Rain and fog in the East caused delays for holiday travelers heading home Monday after the long Thanksgiving weekend and threatened to cause a ripple effect of bottlenecks elsewhere.

Monitors in the terminals at New York's LaGuardia airport showed numerous canceled and delayed flights.

Arrivals there were also delayed up to three hours, said Steve Coleman, a spokesman for the Port Authority of New York and New Jersey. Delays at the metro area's Newark Liberty Airport averaged one hour and 37 minutes but New York's Kennedy International was not affected, Coleman said.

"I thought this would be an easier travel day," 12-year-old Maria Burgos said at LaGuardia, where she was waiting for a flight home to Miami after spending the holiday with relatives.

Arrival delays at Philadelphia International Airport averaged just over an hour, and threatened to worsen during the day, airport spokeswoman Phyllis Van Istendal said.

Security line waiting times at Hartsfield-Jackson Atlanta International Airport steadily improved during the morning Monday, but travelers there were expected to face growing problems later because of the weather-caused delays elsewhere, AirTran spokesman Dave Hirschman said.

"The bad news is that the Northeast has really been slammed today," he said.

Departure delays in the Northeast will mean late arrivals at Hartsfield-Jackson, he said. Travelers arriving in Atlanta may find that their connecting flights have already left, and it will be harder for them to catch later flights since most departing planes are 80 percent full.

"This is an extremely busy flying day, especially in the Northeast," Hirschman said. "When they fall behind early, it's nearly impossible to catch up as the day goes on. These delays are going to ripple throughout the network.

"We're delighted to see the rain," Hirschman said of the drought-stricken Southeast. "But it sure would have been great if we'd had one more day of drought."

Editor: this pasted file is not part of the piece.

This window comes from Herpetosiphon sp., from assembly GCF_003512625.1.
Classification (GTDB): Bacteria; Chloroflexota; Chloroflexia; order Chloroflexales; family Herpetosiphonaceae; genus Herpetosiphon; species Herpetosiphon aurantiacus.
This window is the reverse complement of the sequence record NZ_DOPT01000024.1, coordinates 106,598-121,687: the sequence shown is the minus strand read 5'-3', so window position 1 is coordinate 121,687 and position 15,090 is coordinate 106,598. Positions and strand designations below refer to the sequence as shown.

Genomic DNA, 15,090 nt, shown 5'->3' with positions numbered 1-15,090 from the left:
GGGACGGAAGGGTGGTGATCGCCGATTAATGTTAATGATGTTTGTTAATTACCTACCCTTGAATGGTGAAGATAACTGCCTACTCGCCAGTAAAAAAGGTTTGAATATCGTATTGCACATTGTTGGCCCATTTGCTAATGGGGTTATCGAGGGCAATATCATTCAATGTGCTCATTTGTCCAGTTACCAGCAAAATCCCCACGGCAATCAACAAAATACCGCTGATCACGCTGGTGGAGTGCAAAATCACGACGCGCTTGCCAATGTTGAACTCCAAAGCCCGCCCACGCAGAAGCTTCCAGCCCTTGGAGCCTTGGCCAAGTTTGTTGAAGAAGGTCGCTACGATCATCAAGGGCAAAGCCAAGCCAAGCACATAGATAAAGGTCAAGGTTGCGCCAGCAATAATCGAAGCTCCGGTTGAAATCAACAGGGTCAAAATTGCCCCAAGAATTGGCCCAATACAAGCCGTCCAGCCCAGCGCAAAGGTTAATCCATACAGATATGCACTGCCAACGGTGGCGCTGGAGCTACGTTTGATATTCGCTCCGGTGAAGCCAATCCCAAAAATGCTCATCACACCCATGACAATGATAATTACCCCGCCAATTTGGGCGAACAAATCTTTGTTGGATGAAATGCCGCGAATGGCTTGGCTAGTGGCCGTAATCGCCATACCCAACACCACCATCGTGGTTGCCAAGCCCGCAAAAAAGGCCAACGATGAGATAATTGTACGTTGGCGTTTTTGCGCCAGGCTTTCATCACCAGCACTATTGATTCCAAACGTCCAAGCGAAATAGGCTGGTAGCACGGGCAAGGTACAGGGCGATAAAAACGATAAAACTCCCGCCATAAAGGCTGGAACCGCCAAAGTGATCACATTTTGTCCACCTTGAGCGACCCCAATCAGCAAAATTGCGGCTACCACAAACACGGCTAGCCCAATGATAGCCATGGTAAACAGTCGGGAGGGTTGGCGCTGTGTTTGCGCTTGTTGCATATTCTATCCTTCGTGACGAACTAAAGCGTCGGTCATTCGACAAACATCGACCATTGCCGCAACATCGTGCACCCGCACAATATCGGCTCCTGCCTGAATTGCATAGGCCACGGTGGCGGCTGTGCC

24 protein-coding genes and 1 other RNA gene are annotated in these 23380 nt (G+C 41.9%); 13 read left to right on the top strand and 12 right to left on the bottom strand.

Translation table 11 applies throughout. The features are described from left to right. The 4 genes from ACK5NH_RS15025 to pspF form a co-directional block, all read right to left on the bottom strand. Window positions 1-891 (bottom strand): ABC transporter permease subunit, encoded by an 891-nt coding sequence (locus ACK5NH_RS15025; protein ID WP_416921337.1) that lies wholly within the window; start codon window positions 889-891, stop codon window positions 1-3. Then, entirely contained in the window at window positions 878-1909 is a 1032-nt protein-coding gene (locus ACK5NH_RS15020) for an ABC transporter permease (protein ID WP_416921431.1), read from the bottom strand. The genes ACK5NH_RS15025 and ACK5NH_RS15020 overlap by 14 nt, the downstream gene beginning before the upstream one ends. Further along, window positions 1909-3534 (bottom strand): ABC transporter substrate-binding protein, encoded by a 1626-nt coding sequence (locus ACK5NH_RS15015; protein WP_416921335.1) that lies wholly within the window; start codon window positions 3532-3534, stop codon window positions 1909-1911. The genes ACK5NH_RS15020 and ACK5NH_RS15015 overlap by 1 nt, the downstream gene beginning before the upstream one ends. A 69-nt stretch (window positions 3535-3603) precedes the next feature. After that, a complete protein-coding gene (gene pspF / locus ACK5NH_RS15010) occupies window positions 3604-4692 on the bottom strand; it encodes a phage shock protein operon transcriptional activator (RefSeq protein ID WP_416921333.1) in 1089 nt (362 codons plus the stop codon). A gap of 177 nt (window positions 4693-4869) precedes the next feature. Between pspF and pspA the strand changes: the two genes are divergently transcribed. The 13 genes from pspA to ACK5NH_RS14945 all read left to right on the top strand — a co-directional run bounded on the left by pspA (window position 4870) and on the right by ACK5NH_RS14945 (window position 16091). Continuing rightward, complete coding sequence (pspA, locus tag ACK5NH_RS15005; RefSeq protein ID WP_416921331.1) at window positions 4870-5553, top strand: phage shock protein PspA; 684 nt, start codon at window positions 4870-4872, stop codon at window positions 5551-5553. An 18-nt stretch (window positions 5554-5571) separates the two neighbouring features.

Delta Air Lines also expected delays because of the poor weather in the Northeast, spokeswoman Susan Elliott said Monday.

Things were better in the Midwest and West.

Detroit Metropolitan Airport spokesman Mike Conway said good weather there helped keep things moving Monday morning despite heavier than normal volume.

"Some of our customers are inconvenienced because of delays at other airports, but for the most part we've got a lot of runway capacity here, plenty of gates, plenty of parking," he said Monday morning. "Throw good visibility on top of it, it adds up to a good Thanksgiving weekend."

At O'Hare International Airport, minor delays were reported Monday morning because of fog. About 237,000 passengers were expected to travel through the nation's second-busiest airport on Monday.

Some delays also were reported across Chicago at Midway Airport, mostly because of fog and low visibility at the airports farther east. About 73,000 travelers were expected at Midway on Monday.

AAA said its surveys indicated a record 38.7 million U.S. residents were likely to travel 50 miles or more for the holiday period of Wednesday through Sunday, up about 1.5 percent from last year. About 4.7 million were expected to fly, and about 31.2 million travelers were likely to drive in spite of rising gasoline prices, AAA said last week.